It’s official after months of waiting, and a delay caused by the government shutdown, the FAA is giving fliers an early holiday gift: They’ll likely be able to read an e-book or listen to music in their iPod without having to power down before takeoff—probably by the end of the year.
The much anticipated announcement however, comes with some caveats. It’ll depend on the type of plane, type of device, and ultimately, the responsibility falls to the individual airline to make sure they’re in compliance.
Some of the details:
•Airlines can allow ‘gate to gate’ use of handheld, lightweight devices like Kindles, iPads and other tablets, and smartphones in airplane mode
•To prevent injuries passengers must hold onto, or stow, devices during take-off or landing. Heavier ones—including most laptops—will need to be stashed under seats or in overhead bins.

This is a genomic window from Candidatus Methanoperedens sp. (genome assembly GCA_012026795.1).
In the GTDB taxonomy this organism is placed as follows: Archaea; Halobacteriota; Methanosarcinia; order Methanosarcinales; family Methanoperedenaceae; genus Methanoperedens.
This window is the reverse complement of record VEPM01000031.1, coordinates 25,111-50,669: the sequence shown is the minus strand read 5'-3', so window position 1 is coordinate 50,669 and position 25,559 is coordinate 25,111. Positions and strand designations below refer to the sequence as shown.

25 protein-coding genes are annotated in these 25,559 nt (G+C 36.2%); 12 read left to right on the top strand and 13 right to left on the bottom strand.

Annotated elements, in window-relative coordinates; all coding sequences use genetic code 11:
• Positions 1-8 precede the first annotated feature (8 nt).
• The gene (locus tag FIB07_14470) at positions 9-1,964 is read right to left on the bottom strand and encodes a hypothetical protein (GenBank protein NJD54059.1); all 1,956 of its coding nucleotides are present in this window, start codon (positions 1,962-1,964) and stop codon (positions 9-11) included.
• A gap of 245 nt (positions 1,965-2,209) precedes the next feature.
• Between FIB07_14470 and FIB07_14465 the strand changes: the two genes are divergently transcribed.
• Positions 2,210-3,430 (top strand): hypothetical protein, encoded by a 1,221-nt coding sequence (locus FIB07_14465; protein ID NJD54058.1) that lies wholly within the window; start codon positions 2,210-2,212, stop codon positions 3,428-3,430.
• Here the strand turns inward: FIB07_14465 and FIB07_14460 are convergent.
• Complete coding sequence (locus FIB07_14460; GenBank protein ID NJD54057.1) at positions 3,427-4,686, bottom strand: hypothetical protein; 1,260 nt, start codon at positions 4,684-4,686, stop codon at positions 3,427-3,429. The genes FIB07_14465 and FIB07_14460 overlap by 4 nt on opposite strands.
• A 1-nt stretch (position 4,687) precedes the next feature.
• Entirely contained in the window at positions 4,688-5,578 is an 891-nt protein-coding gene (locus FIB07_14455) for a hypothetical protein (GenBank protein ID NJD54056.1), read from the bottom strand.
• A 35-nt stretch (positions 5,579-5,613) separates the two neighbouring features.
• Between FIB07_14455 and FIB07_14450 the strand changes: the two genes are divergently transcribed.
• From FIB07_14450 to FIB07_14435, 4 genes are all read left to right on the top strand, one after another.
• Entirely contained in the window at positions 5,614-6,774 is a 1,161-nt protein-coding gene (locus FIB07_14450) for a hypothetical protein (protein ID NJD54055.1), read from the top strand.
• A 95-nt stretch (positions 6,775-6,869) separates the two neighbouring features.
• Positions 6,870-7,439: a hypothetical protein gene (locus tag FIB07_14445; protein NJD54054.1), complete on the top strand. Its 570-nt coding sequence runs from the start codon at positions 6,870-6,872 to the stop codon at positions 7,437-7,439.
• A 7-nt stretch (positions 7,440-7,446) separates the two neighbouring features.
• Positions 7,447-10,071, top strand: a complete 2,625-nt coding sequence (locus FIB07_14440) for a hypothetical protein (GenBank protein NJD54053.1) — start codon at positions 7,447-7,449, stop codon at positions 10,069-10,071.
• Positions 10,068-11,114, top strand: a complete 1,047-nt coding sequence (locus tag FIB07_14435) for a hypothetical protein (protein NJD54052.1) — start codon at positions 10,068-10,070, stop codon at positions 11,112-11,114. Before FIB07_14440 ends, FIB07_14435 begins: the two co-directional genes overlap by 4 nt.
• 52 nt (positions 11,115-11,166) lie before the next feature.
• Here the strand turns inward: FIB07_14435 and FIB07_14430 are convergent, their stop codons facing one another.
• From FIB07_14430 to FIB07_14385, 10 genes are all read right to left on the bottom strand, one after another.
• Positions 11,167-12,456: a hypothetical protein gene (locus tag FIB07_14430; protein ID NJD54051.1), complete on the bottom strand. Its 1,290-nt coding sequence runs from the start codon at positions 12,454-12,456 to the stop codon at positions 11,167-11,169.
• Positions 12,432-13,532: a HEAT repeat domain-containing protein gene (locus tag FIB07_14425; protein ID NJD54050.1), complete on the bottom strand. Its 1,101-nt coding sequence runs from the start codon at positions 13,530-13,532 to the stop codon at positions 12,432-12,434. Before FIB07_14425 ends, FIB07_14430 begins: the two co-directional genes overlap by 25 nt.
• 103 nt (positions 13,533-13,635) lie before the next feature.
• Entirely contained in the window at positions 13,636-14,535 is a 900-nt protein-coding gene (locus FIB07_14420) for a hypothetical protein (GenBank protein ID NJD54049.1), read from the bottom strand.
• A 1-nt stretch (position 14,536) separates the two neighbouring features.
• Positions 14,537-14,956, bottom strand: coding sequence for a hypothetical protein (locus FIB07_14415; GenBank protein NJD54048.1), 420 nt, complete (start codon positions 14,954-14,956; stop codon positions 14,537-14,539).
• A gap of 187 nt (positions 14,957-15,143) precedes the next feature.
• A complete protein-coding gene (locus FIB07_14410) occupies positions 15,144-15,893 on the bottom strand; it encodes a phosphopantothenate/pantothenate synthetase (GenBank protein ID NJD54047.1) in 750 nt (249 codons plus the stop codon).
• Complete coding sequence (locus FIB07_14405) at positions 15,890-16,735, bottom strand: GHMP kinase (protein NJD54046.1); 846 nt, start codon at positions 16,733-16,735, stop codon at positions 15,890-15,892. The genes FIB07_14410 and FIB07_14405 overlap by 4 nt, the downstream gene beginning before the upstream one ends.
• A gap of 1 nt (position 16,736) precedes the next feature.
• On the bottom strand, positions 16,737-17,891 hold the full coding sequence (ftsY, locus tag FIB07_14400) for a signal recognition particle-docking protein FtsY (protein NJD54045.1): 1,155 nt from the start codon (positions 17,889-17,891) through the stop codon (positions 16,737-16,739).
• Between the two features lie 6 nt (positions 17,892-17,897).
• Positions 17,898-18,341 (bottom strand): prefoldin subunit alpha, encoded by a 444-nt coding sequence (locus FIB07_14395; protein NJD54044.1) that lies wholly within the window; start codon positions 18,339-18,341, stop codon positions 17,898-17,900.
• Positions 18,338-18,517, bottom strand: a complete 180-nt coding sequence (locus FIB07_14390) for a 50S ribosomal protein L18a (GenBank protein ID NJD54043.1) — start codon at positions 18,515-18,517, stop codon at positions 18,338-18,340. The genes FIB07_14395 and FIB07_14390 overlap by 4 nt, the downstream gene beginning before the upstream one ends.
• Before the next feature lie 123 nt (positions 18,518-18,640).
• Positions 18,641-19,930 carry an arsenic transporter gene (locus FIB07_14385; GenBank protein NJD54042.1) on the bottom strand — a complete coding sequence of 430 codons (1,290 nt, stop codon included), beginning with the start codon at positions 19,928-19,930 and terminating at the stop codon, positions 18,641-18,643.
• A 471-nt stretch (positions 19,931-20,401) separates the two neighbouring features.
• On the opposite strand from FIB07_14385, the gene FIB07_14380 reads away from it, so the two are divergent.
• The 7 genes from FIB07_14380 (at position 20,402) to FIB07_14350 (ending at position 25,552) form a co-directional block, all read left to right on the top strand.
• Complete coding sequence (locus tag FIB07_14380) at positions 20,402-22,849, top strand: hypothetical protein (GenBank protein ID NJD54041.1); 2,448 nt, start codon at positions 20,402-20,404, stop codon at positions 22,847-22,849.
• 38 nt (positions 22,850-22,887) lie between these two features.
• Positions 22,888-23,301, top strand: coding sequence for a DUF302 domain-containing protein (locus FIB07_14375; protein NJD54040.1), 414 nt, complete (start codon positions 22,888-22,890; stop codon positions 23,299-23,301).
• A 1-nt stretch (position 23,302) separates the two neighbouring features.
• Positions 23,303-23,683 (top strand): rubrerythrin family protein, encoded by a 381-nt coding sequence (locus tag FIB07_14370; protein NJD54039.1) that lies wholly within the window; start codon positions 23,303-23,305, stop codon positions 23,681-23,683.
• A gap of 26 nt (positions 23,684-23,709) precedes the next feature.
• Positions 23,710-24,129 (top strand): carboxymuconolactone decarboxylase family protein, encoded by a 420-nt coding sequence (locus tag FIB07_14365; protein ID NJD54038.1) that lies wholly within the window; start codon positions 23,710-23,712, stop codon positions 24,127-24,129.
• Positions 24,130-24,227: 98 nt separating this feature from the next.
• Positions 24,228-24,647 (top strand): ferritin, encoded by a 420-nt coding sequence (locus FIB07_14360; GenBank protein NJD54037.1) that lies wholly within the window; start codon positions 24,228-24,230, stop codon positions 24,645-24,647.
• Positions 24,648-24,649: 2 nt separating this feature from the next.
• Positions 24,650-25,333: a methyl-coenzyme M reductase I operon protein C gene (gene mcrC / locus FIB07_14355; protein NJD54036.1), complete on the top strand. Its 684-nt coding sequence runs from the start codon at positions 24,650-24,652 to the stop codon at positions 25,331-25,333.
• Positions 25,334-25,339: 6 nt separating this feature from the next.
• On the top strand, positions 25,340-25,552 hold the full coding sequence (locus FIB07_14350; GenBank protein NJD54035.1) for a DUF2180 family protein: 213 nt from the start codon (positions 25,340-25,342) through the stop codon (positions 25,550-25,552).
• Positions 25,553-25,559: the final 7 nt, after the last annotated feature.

•Check with your airline on what devices they will allow and when: it’s up to the carrier to certify their planes can tolerate interference from devices. Delta and JetBlue are already scrambling to be the first to give you this perk
•Don’t expect to use cell phones for calls or other communications—that one wasn’t even on the table